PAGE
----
A forest hymn

By

Lumber arrived pink and furry. In aromatic piles it stretched across two-by-fours. Nearby the carpenters measured and drove stakes. Their hammers had a cheerful ring, quite unlike the destructive buzz of a chain saw in a nearby wood.

The boss-builder pointed to a clump of birches growing within the limits of the new foundation's lines. "Want to save that tree?"

We looked at the birch, its bark turning from the amber of adolescence to the pure white of adulthood. A few years before, we had brought the clump home from a nursery. Every spring since, we had spread wood ashes around its roots, and sprayed to control the leaf miner which like a premature autumn could turn the tender, serrated leaves brown.

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"We mustm save it," my wife insisted.

So the next day a nurseryman and his assistant dug a trench around the tree and corseted its roots in burlap and ropes. Then a front-end loader picked it up and lowered it into the new hole.

Through October we watched the carpenters at work and sweated out the last phases of the frame, hoping the first snows of winter would hold off until the addition was closed in.But even November, which saw the room completed, brought no snow. Only the winds turned wintry and swept from the sea, giving the extension sounds of its own, quite different from those of the basic house. This harsh weather confined us as much as snow, and we found that just looking out at that friendly tree, full of chickadees and juncos, was a great comfort.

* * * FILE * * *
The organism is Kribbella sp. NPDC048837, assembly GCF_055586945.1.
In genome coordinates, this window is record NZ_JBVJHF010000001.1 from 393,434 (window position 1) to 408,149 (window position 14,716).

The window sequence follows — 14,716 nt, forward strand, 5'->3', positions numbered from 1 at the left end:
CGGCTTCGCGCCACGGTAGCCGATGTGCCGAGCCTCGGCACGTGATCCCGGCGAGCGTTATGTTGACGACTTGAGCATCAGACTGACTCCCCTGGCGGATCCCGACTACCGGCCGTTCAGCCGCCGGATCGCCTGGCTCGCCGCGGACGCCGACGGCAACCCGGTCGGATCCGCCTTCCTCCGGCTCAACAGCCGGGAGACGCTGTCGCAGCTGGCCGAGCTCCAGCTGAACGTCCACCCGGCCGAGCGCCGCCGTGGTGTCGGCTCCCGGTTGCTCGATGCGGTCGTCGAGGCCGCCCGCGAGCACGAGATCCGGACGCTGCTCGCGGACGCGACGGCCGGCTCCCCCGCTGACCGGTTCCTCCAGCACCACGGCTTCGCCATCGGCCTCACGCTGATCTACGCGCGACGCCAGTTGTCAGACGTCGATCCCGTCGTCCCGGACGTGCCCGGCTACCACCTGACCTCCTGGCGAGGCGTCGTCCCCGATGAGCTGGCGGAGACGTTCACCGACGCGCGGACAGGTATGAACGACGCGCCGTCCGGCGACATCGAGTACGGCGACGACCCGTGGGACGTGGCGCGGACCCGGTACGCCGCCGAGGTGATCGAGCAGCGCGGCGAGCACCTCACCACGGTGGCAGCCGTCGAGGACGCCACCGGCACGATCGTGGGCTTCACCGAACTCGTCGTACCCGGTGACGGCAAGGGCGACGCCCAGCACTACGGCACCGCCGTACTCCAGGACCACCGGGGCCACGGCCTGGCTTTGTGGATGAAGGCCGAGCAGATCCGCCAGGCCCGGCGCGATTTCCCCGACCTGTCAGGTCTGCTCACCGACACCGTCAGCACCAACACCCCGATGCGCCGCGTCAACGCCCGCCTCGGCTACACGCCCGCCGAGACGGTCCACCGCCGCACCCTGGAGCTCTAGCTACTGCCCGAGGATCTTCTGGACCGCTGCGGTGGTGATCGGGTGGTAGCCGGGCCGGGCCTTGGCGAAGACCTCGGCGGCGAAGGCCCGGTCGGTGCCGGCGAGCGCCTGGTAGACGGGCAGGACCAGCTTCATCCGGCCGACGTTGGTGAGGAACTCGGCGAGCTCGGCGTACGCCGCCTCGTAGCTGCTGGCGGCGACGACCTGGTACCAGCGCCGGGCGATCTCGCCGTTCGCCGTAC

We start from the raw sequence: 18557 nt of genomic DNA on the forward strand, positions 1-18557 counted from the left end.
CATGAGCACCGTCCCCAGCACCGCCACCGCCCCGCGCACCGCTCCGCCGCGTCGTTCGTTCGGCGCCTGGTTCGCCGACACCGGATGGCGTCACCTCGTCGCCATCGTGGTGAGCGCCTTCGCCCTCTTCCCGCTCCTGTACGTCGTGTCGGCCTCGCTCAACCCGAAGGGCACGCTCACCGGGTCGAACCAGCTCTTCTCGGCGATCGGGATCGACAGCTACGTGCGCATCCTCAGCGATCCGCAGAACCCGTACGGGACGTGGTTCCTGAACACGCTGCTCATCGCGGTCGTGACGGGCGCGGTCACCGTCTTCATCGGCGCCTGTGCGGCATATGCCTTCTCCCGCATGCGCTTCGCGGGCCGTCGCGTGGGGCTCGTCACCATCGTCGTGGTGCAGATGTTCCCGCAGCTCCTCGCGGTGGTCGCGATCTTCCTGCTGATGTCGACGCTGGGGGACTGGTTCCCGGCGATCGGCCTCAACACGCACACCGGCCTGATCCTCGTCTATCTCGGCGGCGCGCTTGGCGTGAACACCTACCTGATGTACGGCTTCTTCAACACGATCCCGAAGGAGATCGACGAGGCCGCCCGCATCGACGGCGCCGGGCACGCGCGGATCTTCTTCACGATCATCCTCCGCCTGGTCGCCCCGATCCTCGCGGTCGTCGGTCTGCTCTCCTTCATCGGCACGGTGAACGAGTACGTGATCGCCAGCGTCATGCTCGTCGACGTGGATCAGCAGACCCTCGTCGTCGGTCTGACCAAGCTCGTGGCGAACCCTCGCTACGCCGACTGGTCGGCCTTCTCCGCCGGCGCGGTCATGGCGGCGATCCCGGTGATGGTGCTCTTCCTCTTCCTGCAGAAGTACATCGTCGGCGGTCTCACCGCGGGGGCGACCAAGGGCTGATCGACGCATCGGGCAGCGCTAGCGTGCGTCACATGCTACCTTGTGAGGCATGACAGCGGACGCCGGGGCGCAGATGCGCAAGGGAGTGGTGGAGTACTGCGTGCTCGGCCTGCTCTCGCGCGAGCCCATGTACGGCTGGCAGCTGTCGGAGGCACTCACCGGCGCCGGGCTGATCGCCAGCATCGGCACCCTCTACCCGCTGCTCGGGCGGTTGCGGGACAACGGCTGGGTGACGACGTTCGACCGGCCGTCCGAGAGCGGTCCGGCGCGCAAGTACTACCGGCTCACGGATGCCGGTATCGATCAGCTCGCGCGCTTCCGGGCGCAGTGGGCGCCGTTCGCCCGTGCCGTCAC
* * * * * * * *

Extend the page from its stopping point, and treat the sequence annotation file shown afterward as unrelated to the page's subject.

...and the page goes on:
A week or two before December 25th, we debated whether or not we should buy a live Christmas tree. Making the decision was more vexing than it might have been. As we grow older, the joyful tasks of youth, like going out to market or nursery to choose a fir, are often measured by the amount of trouble they entail. In the end we settled for our artificial tree, hauled it from the loft of the garage, mounted it on its iron stand, and trimmed it. Ornaments left behind by another generation, now gone from our lives, gave it a satiny glow and nostalgic charm.

Yet were we fully satisfied? Something of that forest spirit, part of man's earliest religious life, was missing. That hymn which is in the fragrance of a real tree did not fill the room.

On Christmas morning we awoke early. Sleepily, as part of our usual routine, we pulled the heavy drape that covers the bay window. But on that festive day it seemed to roll back like a stage curtain. Outside stood the little birch, each of its three trunks and every branch and twig covered by a glass tube of frozen mist or dew. It glimmered jewel-like in the first lig ht of morning, a perfect carol which sang in our hearts.

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